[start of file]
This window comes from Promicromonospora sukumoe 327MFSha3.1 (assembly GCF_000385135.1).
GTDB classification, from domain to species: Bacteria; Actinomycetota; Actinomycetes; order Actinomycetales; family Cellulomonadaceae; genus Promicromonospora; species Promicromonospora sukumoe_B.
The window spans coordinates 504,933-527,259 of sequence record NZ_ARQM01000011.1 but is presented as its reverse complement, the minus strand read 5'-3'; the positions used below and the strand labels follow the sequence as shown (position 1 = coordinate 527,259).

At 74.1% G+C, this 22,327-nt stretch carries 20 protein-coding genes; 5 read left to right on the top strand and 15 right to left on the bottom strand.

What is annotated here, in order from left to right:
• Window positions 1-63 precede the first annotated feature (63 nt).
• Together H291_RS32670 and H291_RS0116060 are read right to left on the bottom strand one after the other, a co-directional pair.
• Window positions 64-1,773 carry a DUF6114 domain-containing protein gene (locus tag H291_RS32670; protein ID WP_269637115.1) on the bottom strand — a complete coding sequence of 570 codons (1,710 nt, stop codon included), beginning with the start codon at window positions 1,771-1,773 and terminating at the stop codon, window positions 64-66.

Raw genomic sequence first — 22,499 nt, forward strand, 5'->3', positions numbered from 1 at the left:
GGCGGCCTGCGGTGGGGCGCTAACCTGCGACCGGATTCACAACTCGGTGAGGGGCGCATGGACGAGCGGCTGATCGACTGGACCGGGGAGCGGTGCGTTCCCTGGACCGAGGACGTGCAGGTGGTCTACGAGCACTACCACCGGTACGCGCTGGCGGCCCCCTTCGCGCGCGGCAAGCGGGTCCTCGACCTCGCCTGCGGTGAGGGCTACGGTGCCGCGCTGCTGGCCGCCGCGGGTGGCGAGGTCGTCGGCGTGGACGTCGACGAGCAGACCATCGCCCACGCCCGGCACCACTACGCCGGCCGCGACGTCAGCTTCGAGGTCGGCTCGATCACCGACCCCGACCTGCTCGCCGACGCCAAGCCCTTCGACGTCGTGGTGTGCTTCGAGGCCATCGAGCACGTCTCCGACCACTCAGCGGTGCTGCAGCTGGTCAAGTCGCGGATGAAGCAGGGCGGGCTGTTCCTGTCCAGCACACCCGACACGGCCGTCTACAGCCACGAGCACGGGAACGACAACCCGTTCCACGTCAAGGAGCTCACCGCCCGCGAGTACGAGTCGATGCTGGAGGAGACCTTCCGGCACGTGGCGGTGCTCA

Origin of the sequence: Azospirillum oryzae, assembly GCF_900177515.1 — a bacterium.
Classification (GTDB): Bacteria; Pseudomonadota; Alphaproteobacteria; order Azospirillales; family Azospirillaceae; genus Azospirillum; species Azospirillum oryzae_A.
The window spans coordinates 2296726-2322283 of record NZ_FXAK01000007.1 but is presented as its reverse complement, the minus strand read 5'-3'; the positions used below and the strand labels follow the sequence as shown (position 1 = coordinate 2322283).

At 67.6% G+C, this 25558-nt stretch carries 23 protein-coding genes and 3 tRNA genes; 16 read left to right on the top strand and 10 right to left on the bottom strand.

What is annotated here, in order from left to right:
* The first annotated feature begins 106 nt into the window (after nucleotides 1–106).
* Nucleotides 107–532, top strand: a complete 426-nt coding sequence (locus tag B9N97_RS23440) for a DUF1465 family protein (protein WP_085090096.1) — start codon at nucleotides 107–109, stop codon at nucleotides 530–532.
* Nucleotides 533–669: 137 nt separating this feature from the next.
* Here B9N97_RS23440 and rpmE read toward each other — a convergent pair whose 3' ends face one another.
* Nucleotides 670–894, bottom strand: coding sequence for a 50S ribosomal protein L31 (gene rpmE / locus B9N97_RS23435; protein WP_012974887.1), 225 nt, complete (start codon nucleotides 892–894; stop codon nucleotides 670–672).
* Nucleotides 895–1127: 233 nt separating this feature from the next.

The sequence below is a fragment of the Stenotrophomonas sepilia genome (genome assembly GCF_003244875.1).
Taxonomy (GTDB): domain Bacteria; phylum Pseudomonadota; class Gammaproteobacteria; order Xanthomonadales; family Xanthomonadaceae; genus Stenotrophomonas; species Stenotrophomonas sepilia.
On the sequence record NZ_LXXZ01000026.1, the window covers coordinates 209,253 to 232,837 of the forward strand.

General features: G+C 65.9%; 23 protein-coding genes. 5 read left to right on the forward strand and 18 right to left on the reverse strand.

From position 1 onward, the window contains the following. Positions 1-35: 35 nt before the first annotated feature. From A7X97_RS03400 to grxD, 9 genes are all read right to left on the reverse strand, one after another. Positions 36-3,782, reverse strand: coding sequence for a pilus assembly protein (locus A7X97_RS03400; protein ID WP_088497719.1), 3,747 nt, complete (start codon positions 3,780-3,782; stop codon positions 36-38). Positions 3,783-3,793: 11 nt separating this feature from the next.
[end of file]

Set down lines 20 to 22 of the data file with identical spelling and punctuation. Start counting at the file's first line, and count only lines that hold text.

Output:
* Nucleotides 670–894, bottom strand: coding sequence for a 50S ribosomal protein L31 (gene rpmE / locus B9N97_RS23435; protein WP_012974887.1), 225 nt, complete (start codon nucleotides 892–894; stop codon nucleotides 670–672).
* Nucleotides 895–1127: 233 nt separating this feature from the next.

The sequence below is a fragment of the Stenotrophomonas sepilia genome (genome assembly GCF_003244875.1).